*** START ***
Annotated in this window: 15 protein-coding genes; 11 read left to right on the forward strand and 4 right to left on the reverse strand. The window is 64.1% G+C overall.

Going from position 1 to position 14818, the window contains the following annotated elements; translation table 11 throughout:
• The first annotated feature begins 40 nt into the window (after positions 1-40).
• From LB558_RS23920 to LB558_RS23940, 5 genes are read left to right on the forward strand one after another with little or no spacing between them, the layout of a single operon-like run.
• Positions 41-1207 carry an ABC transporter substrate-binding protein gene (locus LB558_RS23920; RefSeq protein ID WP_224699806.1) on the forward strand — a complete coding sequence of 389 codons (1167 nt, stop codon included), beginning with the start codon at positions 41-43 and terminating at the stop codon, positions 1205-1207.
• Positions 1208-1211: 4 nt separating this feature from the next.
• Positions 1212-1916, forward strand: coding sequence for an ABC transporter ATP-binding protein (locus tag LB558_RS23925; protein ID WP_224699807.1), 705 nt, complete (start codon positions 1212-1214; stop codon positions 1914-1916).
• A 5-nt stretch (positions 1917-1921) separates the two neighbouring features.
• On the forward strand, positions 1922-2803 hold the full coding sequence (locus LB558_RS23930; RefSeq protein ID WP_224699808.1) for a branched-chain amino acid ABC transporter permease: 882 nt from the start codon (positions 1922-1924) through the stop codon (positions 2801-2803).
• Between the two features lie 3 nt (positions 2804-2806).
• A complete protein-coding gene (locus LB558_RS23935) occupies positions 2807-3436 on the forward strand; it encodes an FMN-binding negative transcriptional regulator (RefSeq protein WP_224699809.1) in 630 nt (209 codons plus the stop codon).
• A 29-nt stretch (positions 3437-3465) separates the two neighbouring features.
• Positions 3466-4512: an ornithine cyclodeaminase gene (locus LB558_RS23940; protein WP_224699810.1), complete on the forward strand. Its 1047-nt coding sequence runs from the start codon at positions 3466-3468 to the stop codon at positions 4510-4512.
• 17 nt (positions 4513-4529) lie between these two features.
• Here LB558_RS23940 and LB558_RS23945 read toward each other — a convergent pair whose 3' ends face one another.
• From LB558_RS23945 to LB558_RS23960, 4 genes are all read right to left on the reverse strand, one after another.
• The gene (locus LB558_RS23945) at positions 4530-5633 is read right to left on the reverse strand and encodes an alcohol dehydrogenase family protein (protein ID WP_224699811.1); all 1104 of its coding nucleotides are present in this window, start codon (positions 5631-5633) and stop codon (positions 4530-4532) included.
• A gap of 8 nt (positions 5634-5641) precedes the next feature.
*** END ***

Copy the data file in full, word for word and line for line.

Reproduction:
Annotated in this window: 15 protein-coding genes; 11 read left to right on the forward strand and 4 right to left on the reverse strand. The window is 64.1% G+C overall.

Going from position 1 to position 14818, the window contains the following annotated elements; translation table 11 throughout:
• The first annotated feature begins 40 nt into the window (after positions 1-40).
• From LB558_RS23920 to LB558_RS23940, 5 genes are read left to right on the forward strand one after another with little or no spacing between them, the layout of a single operon-like run.
• Positions 41-1207 carry an ABC transporter substrate-binding protein gene (locus LB558_RS23920; RefSeq protein ID WP_224699806.1) on the forward strand — a complete coding sequence of 389 codons (1167 nt, stop codon included), beginning with the start codon at positions 41-43 and terminating at the stop codon, positions 1205-1207.
• Positions 1208-1211: 4 nt separating this feature from the next.
• Positions 1212-1916, forward strand: coding sequence for an ABC transporter ATP-binding protein (locus tag LB558_RS23925; protein ID WP_224699807.1), 705 nt, complete (start codon positions 1212-1214; stop codon positions 1914-1916).
• A 5-nt stretch (positions 1917-1921) separates the two neighbouring features.
• On the forward strand, positions 1922-2803 hold the full coding sequence (locus LB558_RS23930; RefSeq protein ID WP_224699808.1) for a branched-chain amino acid ABC transporter permease: 882 nt from the start codon (positions 1922-1924) through the stop codon (positions 2801-2803).
• Between the two features lie 3 nt (positions 2804-2806).
• A complete protein-coding gene (locus LB558_RS23935) occupies positions 2807-3436 on the forward strand; it encodes an FMN-binding negative transcriptional regulator (RefSeq protein WP_224699809.1) in 630 nt (209 codons plus the stop codon).
• A 29-nt stretch (positions 3437-3465) separates the two neighbouring features.
• Positions 3466-4512: an ornithine cyclodeaminase gene (locus LB558_RS23940; protein WP_224699810.1), complete on the forward strand. Its 1047-nt coding sequence runs from the start codon at positions 3466-3468 to the stop codon at positions 4510-4512.
• 17 nt (positions 4513-4529) lie between these two features.
• Here LB558_RS23940 and LB558_RS23945 read toward each other — a convergent pair whose 3' ends face one another.
• From LB558_RS23945 to LB558_RS23960, 4 genes are all read right to left on the reverse strand, one after another.
• The gene (locus LB558_RS23945) at positions 4530-5633 is read right to left on the reverse strand and encodes an alcohol dehydrogenase family protein (protein ID WP_224699811.1); all 1104 of its coding nucleotides are present in this window, start codon (positions 5631-5633) and stop codon (positions 4530-4532) included.
• A gap of 8 nt (positions 5634-5641) precedes the next feature.